The first time Syamala Samanthula, an analyst on the JCPenney Customer and Supply Chain Engineering team, donated her hair to children with cancer was by chance. Having moved to Fort Worth, Texas, from Portland, Oregon, in 2000, she quickly discovered that Texas heat and her below-the-waist locks weren’t compatible.
“It was too hot for me to manage my long hair,” she laughed. While at the salon, a hairdresser asked if she’d be interested in donating her 17 inches of hair they’d cut off, and she agreed.
While that was the first time she’d ever considered the idea, it wouldn’t be the last. In 2016, Syamala’s daughter began growing out her hair for her upcoming arangetram, a recital focused on the Indian classical dance form of Bharatanatyam. She asked Syamala to grow hers out as well so they could donate together. Sold on the idea, Syamala donated her hair for a second time in 2018.
“In the back of my mind, I wanted to try and donate again one more time after that,” she said. “I wanted to do it for a third time.”
Turn of Events
Syamala’s plan was simple enough: In 2018, she began growing out her hair with the intention of cutting and donating it in the summer of 2020. Her plans changed, though, after being diagnosed with breast cancer on April 1, 2020.
“The entire world is dealing with the Coronavirus, and I was dealing with my own illness,” Syamala said. “I don’t know if it was denial or shock, but it wasn’t something I expected at all.”
The news was tough for Syamala’s team members as well. “Being diagnosed with breast cancer is difficult on its own,” said Diane Padgett, director for Customer and Supply Chain Engineering. “Being diagnosed and having to start treatments during a pandemic, it just made my heart sink for her.”
Though her world had been turned upside down, Syamala remained steadfast in her plan. “I really wanted to donate before I lost my hair,” she said. “For two years I’d been thinking of how to donate my hair. There are kids out there who’d really enjoy having a wig from my hair.”
With chemotherapy beginning in early May, Syamala wanted to have her hair cut as quickly as possible. The trouble was, salons in Texas were still closed at this time due to the Coronavirus (COVID-19) – not to mention the fact that Syamala is immunocompromised and must avoid being out in public as much as possible. That’s when she turned to Diane for advice to see if a JCPenney Salon associate might be able to help, and Diane sprang into action.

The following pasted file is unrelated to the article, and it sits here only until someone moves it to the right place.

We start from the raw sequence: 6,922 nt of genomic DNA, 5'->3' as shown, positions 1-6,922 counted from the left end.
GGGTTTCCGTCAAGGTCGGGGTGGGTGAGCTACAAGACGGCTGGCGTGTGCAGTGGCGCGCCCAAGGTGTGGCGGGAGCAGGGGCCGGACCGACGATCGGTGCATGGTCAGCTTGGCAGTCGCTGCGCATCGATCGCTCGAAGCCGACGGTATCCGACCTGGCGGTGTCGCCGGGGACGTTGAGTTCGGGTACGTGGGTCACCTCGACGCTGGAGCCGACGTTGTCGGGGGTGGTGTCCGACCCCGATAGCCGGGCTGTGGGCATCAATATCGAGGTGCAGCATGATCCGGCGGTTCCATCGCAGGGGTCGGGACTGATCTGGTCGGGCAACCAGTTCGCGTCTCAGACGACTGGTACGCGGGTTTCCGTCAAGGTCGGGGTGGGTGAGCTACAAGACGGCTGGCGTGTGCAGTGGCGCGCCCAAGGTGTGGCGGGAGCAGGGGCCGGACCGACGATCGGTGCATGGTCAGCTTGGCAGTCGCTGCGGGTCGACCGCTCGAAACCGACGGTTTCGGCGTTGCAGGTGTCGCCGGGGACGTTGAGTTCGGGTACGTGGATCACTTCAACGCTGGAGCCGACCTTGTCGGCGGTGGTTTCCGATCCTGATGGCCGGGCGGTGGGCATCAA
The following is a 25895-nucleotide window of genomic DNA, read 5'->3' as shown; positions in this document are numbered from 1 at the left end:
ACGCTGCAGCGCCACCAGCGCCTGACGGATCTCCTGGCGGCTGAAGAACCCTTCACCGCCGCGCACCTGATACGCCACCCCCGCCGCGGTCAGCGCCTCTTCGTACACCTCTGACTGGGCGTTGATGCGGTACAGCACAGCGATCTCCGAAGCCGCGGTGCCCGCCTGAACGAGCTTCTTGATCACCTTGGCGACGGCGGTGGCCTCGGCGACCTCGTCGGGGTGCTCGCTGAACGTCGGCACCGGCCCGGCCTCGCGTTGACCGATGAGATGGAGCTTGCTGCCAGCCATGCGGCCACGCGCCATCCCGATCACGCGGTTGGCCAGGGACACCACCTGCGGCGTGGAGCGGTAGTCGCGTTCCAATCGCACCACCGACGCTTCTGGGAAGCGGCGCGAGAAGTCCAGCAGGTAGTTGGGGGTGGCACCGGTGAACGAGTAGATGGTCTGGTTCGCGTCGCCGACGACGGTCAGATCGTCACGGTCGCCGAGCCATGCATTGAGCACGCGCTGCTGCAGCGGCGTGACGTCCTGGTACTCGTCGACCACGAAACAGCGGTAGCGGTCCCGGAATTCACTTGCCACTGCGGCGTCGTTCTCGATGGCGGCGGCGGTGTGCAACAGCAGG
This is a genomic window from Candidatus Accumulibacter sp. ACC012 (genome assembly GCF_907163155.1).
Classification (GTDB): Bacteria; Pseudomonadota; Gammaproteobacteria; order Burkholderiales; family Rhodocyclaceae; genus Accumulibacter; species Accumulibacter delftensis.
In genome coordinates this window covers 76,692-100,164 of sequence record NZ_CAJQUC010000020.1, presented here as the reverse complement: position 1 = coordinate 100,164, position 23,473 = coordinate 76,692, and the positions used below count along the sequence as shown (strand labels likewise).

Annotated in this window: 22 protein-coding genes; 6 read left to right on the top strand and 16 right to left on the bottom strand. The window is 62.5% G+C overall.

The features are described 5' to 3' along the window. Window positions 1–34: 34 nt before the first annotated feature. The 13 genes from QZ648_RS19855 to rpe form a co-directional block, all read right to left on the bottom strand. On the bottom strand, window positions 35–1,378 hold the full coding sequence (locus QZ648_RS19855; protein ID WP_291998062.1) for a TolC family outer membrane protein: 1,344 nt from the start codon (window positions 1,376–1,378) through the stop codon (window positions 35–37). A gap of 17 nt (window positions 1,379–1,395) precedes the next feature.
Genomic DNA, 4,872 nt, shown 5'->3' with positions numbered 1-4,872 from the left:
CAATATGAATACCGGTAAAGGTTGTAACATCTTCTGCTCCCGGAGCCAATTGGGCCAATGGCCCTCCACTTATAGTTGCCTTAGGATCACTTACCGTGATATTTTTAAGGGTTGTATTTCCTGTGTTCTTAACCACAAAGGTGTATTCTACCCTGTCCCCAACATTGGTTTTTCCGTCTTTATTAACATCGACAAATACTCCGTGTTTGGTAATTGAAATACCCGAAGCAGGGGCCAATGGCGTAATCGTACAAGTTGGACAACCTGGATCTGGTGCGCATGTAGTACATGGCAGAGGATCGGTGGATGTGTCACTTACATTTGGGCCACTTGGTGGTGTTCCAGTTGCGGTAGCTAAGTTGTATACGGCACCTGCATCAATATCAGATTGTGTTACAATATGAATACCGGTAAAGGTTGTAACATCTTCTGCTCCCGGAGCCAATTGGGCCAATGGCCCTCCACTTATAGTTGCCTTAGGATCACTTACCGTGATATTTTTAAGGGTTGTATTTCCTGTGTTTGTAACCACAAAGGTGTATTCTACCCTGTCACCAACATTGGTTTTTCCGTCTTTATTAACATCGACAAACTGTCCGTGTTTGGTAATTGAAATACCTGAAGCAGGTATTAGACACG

After working with internal Salon partners, Diane had some good news for Syamala: They’d received personal approval from CEO Jill Soltau to open the JCPenney salon at our store in Fairview, Texas, a day early so Syamala could have the place to herself.
“That was the moment when I felt extra special,” Syamala said. “You feel wanted. That was the priceless thing for me.”
The team in Fairview ensured everything was squeaky clean prior to Syamala’s arrival on May 15, the day after her second chemotherapy session. “I wanted to donate the maximum amount possible since I knew I’d be losing my hair,” Syamala said. Working with Salon Manager Oscar Tienda, the pair decided on a pixie cut after cutting 14 inches of Syamala’s hair.
“Some of my friends asked why I didn’t just keep my hair to make a wig for myself,” Syamala said. “But I’ve been thinking this whole time about making a wig for another child. Not even once did it strike me to keep the hair for myself.”
It’s that generosity of spirit that strikes Oscar. “I was very impressed with how positive she was,” Oscar said. “I felt so much in my heart when she still wanted to help someone else that was in the situation she is in now.”
These days, Syamala wears a buzz cut after losing large portions of her hair, yet the experience she had with her JCPenney family most definitely left a mark. “When I’m done with cancer, I want to go back and take pictures with Oscar and tell him again how special I felt,” she said. “No matter what, my motto is ‘pray, fight, win’ and this could be for all walks of life, for anything – not just cancer.”